If so, that is certainly an intriguing concept.

In the days of Radio Communications we did have aboard Naval Ships a Broadband Transmitting Antenna capable of very wide bandwidth and the ability to accommodate several transmitters at different frequencies simultaneously.


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Much of this technology relates to the Casimir effect as a wave guide then enhanced by internal structures which further concentrates said guided waves. So there is a specific process involved as wave guides, concentrators then surface interfaces onto the conductors. Many people have problems wrapping there mind around such complex systems and energy scavenging, such is life. In my opinion the better option is to build a working technology then offer it for sale at which point people can take it or leave it.

I have heard of many devices and read countless lectures/patents in my travels. T.H.Moray started out building energy concentrating structures then moved onto self-exciting amplifiers similar to that found in crystal radio's. Much of his work initially related to zero threshold or lossless rectification allowing efficiencies most can only dream about. ALD is now making the EPAD, zero-gate threshold mosfets which might help with power conversion in your device.

Regards
AC

-I agree with you about selling working technology. I have bootstrapped this project so far and gotten closer to a product that no only works as described, but lasts for many, many years. I am at a $tage where i need automation to get the tolerances down and consistency up, so i will be going back to full time work next week to fill the war chest again.
-This is the type of information that helps. T.H.Moray has a vastly diffent designs to me, so no prior art there. The zero-gate threshold mosfets may be very useful to me.

For the lower radio frequency bands below say 30MHz (the HF band and below), the usefulness of the antenna would be largely based on its efficiency or sensitivity. In plain terms, the level of signal it can capture in comparison to a traditional 1/4 wave whip antenna for example. If it is in the same ballpark, then that would be of great interest.

Would it be correct to assume the antenna also works as well in reverse for transmitting?

I would assume you have heard of Bill Beaty and read his articles, one on "Energy Sucking Radio Antennas Short Version", and the other on "Energy Sucking Radio Antennas" where he goes into several sub-topics.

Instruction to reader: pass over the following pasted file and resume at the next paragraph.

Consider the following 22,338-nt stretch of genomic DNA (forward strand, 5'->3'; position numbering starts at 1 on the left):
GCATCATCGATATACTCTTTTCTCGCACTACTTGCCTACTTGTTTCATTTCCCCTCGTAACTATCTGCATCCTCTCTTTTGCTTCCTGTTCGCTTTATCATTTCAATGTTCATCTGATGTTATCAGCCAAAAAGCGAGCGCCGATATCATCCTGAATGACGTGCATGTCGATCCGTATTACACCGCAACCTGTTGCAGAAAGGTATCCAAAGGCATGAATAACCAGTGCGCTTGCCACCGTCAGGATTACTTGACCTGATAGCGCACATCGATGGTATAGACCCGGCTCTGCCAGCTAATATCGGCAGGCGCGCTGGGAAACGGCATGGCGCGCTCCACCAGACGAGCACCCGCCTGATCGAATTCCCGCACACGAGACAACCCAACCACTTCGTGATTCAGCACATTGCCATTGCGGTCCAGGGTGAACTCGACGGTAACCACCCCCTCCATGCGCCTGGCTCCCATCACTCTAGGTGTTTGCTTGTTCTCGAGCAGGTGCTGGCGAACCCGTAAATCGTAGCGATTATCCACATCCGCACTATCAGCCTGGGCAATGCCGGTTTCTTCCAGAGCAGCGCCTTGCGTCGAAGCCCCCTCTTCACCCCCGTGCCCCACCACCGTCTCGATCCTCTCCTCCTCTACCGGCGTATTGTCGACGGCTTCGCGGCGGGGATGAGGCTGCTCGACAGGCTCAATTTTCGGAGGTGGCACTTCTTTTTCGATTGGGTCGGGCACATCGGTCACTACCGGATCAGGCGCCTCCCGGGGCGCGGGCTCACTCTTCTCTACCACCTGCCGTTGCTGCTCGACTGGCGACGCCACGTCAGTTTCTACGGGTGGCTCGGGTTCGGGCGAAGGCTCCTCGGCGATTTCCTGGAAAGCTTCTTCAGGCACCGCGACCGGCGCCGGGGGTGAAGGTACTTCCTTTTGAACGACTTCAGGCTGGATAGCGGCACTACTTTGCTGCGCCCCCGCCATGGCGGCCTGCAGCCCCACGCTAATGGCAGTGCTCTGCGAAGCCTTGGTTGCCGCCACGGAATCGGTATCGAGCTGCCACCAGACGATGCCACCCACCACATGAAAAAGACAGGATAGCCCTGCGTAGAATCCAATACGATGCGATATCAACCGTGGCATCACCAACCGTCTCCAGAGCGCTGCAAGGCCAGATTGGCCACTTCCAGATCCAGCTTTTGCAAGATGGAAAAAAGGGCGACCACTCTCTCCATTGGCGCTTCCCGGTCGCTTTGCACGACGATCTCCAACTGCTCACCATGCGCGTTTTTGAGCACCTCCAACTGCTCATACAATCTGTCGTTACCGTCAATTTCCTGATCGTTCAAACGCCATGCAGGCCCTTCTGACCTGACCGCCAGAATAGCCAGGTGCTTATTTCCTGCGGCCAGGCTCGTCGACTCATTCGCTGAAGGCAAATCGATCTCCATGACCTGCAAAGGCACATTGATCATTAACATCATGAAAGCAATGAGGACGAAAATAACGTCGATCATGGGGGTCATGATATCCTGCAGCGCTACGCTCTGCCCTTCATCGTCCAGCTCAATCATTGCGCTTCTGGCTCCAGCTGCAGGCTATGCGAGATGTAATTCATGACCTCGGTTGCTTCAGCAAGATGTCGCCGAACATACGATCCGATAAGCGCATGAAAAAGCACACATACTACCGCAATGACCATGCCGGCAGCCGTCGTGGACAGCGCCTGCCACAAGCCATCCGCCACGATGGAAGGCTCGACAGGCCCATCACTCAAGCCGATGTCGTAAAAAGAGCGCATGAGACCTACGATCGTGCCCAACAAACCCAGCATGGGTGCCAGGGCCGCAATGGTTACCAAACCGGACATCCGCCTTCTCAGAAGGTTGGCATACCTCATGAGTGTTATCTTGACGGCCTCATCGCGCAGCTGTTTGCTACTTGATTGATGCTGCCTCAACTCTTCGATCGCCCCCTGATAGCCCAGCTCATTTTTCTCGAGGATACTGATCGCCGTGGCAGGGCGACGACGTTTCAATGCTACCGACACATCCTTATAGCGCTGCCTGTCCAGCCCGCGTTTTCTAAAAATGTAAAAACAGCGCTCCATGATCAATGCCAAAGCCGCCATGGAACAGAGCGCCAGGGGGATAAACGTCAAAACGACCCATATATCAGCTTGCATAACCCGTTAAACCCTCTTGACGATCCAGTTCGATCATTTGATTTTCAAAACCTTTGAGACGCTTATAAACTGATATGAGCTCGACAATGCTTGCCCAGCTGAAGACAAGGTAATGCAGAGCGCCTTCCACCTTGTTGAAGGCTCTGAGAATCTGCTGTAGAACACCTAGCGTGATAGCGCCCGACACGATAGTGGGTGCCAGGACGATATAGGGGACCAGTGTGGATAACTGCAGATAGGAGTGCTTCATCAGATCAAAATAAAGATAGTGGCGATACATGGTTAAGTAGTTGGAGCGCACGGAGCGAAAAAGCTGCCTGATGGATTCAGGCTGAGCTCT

I think the ideas are based on resonance or frequency matching, but fascinating anyway.
-I will put the 30MHz comparison test on the to-do list.
-I actually have not tested transmitting yet. when i have access to the testing equiptment again this will be the first thing i do.
-Bill beaty is new to me, i am going to need to re-read this several times. it appears potentially relevent to this technology.


Is it a loaded antenna in any form?

Regards
Mike 8)
-There is no coil of any type.

Would it be possible to provide us an illustration, a pictorial or a photo to show what the antenna looks like physically?

To be clear on what you've described about your antenna thus far; are you saying that it exhibits an essentially flat response up to approx. 30 MHz without any resonance?

If so, that is certainly an intriguing concept.

In the days of Radio Communications we did have aboard Naval Ships a Broadband Transmitting Antenna capable of very wide bandwidth and the ability to accommodate several transmitters at different frequencies simultaneously.
-I will include a low resolution image of four 80mm x 80mm cells, two are symetrical and two are asymetrical. These will be the next for testing, they are hermetically sealed in a clear resin. I would have included higher definition except my fingerprints would be visible.
-Testing from 1KHZ to 10MHz there is a flat response observed. No resonance was obeserved within these frequencies, but that is not to say there isnt a resonance at a different frequency no yet tested.

The test results in the opening post are from cells of 20mm x 70mm with the asymetrical design ( similar to top right side of picture).


   

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It's not as complicated as it may seem...
I work in radio and have access to the associated test equipment.

Could probably test your antenna's reception up to a few GHz.
   
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I work in radio and have access to the associated test equipment.

Could probably test your antenna's reception up to a few GHz.
I am interested, and have sent you a PM.
   

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It's not as complicated as it may seem...
K,

Should be a relatively straight forward test.

btw, what was used as the transmitter and transmitting antenna for your 1kHz ~ 10MHz tests? And what was the test setup configuration?
   
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btw, what was used as the transmitter and transmitting antenna for your 1kHz ~ 10MHz tests? And what was the test setup configuration?

We used an adjustable sine wave generator running thru a coil. the signal was recorded on a digital oscilloscope.
   
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Hi K,

Normally the name "antenna" stands for the ability to pick up a radiated electromagnetic wave. If the coil connected to your generator is less than one wavelength away, then we have a near field coupling, we cannot yet speak of an antenna. Hence my question: